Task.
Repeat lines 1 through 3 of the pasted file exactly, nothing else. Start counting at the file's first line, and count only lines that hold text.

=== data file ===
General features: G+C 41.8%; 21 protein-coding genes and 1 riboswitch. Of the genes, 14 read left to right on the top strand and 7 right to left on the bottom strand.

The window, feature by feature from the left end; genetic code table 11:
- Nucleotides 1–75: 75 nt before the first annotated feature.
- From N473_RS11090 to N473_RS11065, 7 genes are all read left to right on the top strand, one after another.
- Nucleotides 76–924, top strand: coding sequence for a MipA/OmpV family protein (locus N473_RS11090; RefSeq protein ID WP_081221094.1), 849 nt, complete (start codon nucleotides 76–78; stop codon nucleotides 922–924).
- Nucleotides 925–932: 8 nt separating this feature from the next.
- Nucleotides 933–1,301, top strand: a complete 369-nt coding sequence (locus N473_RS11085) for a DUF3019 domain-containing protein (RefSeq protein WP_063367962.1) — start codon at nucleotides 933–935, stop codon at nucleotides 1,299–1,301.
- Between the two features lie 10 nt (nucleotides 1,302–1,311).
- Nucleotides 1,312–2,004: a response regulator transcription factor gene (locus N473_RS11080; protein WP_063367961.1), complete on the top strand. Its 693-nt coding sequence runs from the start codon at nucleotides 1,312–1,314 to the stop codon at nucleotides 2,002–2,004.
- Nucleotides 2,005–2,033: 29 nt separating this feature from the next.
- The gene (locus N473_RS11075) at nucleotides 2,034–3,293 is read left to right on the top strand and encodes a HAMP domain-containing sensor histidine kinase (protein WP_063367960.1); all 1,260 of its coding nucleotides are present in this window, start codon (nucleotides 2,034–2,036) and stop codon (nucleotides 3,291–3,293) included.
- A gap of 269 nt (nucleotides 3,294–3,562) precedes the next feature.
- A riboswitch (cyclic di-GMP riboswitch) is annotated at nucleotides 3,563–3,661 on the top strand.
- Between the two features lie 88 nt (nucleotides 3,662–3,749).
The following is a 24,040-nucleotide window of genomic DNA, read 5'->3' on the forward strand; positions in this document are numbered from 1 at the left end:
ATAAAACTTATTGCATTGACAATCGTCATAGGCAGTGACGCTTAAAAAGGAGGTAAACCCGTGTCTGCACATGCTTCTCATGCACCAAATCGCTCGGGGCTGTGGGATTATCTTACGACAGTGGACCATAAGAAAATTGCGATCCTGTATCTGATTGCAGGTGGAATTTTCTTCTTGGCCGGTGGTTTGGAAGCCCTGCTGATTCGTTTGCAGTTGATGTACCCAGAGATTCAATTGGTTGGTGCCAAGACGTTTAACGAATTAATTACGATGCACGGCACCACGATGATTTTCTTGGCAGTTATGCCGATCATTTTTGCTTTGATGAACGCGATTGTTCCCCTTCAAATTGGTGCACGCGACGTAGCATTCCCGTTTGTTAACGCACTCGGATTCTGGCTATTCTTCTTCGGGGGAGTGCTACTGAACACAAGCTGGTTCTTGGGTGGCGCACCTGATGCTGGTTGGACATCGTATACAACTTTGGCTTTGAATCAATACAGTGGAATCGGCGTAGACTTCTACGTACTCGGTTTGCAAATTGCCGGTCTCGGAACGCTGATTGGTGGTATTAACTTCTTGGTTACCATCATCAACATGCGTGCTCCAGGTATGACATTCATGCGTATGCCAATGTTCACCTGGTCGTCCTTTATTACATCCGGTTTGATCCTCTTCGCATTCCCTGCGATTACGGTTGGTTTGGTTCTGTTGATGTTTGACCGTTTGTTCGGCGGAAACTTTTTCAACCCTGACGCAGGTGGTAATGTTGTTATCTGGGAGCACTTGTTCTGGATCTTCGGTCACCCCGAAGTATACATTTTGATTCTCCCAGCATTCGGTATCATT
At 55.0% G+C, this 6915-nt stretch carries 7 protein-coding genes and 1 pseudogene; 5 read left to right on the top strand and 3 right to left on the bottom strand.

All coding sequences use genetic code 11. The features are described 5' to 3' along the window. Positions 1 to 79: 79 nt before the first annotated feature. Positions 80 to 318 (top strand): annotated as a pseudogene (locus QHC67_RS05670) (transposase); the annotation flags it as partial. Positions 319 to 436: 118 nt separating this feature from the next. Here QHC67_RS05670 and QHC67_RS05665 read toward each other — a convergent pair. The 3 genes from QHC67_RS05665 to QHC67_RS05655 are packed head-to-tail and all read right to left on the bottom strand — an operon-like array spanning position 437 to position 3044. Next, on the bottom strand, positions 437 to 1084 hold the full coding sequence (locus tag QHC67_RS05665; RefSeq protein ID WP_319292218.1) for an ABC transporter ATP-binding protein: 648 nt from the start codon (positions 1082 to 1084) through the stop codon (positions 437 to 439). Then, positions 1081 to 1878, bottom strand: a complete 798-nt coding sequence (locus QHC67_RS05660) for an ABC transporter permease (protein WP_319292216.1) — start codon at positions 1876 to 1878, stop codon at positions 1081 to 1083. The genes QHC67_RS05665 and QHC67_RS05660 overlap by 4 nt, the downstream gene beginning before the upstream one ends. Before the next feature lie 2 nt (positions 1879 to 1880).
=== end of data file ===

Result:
General features: G+C 41.8%; 21 protein-coding genes and 1 riboswitch. Of the genes, 14 read left to right on the top strand and 7 right to left on the bottom strand.

The window, feature by feature from the left end; genetic code table 11:
- Nucleotides 1–75: 75 nt before the first annotated feature.